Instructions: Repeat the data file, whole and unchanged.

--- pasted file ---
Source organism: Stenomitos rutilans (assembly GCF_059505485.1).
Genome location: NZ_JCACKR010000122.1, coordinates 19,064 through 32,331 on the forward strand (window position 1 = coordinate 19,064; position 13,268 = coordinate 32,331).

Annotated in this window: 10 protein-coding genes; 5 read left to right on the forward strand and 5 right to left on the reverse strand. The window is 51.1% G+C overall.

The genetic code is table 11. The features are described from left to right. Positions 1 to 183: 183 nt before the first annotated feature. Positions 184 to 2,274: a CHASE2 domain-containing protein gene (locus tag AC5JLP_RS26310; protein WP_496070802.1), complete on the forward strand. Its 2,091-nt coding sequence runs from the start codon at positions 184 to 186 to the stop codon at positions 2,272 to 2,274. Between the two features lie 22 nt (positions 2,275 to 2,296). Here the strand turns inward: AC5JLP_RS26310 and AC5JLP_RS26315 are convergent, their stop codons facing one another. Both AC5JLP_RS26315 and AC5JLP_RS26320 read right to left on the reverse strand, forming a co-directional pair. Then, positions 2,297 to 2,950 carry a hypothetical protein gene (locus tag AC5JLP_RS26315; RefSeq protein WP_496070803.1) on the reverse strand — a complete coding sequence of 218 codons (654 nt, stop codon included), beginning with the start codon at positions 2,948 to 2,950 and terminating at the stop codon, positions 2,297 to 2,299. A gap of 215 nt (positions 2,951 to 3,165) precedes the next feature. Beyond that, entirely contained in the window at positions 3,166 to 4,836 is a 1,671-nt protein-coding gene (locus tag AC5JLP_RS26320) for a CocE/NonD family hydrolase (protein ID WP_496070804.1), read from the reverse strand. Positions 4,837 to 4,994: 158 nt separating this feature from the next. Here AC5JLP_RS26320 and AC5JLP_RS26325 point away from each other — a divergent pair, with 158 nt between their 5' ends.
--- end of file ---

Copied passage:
Source organism: Stenomitos rutilans (assembly GCF_059505485.1).
Genome location: NZ_JCACKR010000122.1, coordinates 19,064 through 32,331 on the forward strand (window position 1 = coordinate 19,064; position 13,268 = coordinate 32,331).

Annotated in this window: 10 protein-coding genes; 5 read left to right on the forward strand and 5 right to left on the reverse strand. The window is 51.1% G+C overall.

The genetic code is table 11. The features are described from left to right. Positions 1 to 183: 183 nt before the first annotated feature. Positions 184 to 2,274: a CHASE2 domain-containing protein gene (locus tag AC5JLP_RS26310; protein WP_496070802.1), complete on the forward strand. Its 2,091-nt coding sequence runs from the start codon at positions 184 to 186 to the stop codon at positions 2,272 to 2,274. Between the two features lie 22 nt (positions 2,275 to 2,296). Here the strand turns inward: AC5JLP_RS26310 and AC5JLP_RS26315 are convergent, their stop codons facing one another. Both AC5JLP_RS26315 and AC5JLP_RS26320 read right to left on the reverse strand, forming a co-directional pair. Then, positions 2,297 to 2,950 carry a hypothetical protein gene (locus tag AC5JLP_RS26315; RefSeq protein WP_496070803.1) on the reverse strand — a complete coding sequence of 218 codons (654 nt, stop codon included), beginning with the start codon at positions 2,948 to 2,950 and terminating at the stop codon, positions 2,297 to 2,299. A gap of 215 nt (positions 2,951 to 3,165) precedes the next feature. Beyond that, entirely contained in the window at positions 3,166 to 4,836 is a 1,671-nt protein-coding gene (locus tag AC5JLP_RS26320) for a CocE/NonD family hydrolase (protein ID WP_496070804.1), read from the reverse strand. Positions 4,837 to 4,994: 158 nt separating this feature from the next. Here AC5JLP_RS26320 and AC5JLP_RS26325 point away from each other — a divergent pair, with 158 nt between their 5' ends.